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Relation of negative affectivity to self-reports of job stressors and psychological outcomes.
J Occup Health Psychol 1996 Oct; 1(4):397-412
A total of 250 new women teachers participated in a longitudinal study of the influence of negative affectivity (NA) on the relation of self-report work-environment measures to psychological outcomes. Three "neutrally worded" work-environment measures were specially constructed to minimize confounding with NA. The work-environment measures were moderately related to postemployment depressive symptoms, job satisfaction, and, among Whites but not among a principally Black and Hispanic subsample, motivation. Correlation and regression coefficients were largely unchanged when the preemployment psychophysiologic symptoms scale and the Center for Epidemiologic Studies-Depression Scale (L. S. Radloff, 1977), factors that tap NA, were controlled. Findings suggest NA does not overly distort the relation of some self-report work-environment measures to depressive symptoms, satisfaction, and motivation.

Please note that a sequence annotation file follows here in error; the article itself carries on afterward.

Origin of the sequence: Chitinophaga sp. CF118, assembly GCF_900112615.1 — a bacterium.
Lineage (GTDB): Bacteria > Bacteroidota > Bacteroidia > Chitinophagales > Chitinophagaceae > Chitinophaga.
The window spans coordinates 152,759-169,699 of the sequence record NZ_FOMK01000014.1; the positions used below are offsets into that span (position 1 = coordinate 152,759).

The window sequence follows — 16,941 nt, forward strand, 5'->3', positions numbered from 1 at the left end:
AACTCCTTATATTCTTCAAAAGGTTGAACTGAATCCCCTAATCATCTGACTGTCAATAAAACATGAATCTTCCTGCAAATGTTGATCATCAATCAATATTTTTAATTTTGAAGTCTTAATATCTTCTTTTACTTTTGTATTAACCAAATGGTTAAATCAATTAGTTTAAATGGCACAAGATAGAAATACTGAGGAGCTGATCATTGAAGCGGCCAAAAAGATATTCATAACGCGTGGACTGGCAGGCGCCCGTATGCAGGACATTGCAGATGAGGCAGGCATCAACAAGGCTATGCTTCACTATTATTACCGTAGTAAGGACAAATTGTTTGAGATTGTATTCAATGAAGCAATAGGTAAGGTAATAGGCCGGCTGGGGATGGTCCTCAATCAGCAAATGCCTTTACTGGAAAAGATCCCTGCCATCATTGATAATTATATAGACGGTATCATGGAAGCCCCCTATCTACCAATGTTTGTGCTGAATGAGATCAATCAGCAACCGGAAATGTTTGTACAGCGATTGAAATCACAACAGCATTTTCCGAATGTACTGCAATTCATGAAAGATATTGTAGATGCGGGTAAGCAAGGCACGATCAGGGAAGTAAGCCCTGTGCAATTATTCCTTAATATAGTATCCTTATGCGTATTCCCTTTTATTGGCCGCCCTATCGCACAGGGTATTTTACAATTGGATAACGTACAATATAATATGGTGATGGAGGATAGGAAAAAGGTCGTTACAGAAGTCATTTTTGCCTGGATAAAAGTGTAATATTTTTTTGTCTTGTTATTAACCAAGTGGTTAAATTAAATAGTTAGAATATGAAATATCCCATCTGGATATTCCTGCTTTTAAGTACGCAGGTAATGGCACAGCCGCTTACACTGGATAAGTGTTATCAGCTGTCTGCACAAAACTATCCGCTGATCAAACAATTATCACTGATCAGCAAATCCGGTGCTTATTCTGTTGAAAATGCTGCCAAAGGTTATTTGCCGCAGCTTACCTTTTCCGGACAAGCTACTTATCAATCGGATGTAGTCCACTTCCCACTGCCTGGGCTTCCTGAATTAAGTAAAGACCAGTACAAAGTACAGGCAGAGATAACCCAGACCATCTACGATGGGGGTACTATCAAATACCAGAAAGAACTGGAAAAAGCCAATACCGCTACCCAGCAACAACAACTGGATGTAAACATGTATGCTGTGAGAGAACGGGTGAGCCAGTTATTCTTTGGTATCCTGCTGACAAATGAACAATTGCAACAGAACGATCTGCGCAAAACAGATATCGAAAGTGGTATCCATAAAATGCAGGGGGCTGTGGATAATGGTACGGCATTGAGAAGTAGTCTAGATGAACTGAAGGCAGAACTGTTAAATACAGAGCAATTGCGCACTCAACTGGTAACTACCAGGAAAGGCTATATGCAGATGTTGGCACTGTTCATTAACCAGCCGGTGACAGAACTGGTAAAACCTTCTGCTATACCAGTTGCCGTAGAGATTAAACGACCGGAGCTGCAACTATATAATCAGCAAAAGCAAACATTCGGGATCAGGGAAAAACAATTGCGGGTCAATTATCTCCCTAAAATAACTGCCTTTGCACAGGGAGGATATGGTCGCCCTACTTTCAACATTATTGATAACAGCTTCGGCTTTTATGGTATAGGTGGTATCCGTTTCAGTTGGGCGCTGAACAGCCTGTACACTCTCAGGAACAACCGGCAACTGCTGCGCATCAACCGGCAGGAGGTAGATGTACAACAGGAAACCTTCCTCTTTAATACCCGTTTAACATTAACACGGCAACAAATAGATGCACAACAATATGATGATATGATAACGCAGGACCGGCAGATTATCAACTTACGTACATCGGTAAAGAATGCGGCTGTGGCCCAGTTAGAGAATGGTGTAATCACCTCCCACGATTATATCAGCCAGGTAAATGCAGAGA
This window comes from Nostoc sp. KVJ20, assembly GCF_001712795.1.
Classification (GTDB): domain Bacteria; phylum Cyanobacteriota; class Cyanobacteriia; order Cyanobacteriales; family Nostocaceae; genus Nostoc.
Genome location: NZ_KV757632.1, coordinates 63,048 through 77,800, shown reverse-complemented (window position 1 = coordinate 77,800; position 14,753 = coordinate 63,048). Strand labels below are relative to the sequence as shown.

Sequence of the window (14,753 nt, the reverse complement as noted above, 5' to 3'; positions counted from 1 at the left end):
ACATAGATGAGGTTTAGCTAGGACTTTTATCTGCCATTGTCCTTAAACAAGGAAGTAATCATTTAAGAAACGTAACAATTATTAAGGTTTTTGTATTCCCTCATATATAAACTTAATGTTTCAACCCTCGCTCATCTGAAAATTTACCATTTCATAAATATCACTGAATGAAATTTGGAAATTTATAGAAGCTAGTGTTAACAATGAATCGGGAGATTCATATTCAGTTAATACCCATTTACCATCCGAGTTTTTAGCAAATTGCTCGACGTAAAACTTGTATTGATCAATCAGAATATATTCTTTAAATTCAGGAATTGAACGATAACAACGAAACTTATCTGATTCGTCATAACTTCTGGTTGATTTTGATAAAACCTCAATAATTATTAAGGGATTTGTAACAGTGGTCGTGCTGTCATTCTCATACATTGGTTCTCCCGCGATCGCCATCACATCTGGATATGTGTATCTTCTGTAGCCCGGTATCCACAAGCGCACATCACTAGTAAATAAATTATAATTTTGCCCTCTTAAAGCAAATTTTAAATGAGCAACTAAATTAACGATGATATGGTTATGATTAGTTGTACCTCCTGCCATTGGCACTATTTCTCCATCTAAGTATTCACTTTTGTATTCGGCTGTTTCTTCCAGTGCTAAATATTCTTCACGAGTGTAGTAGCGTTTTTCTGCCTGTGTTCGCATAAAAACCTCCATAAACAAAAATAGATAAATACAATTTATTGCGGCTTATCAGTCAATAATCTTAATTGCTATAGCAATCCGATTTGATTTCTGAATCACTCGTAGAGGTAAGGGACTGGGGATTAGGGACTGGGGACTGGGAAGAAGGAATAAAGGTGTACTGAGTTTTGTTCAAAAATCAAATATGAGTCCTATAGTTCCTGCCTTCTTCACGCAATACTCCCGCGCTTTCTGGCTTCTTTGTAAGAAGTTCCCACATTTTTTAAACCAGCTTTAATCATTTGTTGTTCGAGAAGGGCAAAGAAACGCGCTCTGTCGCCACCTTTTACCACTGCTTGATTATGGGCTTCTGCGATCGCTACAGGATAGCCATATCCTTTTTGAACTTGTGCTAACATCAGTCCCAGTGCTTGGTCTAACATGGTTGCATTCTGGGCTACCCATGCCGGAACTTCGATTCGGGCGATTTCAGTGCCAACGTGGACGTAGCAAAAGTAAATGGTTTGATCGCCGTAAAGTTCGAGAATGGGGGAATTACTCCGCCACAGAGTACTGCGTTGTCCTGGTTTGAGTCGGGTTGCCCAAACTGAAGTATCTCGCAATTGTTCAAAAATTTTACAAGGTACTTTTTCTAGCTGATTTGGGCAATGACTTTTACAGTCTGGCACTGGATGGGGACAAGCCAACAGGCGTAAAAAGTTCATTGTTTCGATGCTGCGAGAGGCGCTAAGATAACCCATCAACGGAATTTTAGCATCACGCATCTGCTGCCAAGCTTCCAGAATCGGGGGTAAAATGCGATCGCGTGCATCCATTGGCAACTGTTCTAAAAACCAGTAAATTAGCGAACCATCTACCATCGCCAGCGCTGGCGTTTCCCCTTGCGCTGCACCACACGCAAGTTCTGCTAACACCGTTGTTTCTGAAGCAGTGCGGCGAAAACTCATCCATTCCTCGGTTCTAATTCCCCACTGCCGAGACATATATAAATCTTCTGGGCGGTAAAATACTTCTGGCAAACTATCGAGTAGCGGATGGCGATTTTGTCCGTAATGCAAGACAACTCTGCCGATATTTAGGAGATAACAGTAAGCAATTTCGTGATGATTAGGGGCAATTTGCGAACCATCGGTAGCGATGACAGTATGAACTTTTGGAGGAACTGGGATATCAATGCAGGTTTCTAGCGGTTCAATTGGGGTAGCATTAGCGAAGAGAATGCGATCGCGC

Job-stress; Psychological-factors; Psychological-effects; Workers; Work-environment; Women; Teaching; Occupational-health; Demographic-characteristics
Irvin Sam Schonfeld, School of Education, EDFN, City College of the City University of New York, New York, New York 10031
Issue of Publication
Journal of Occupational Health Psychology
City College of New York, New York, New York
Page last reviewed: September 2, 2020
Content source: National Institute for Occupational Safety and Health Education and Information Division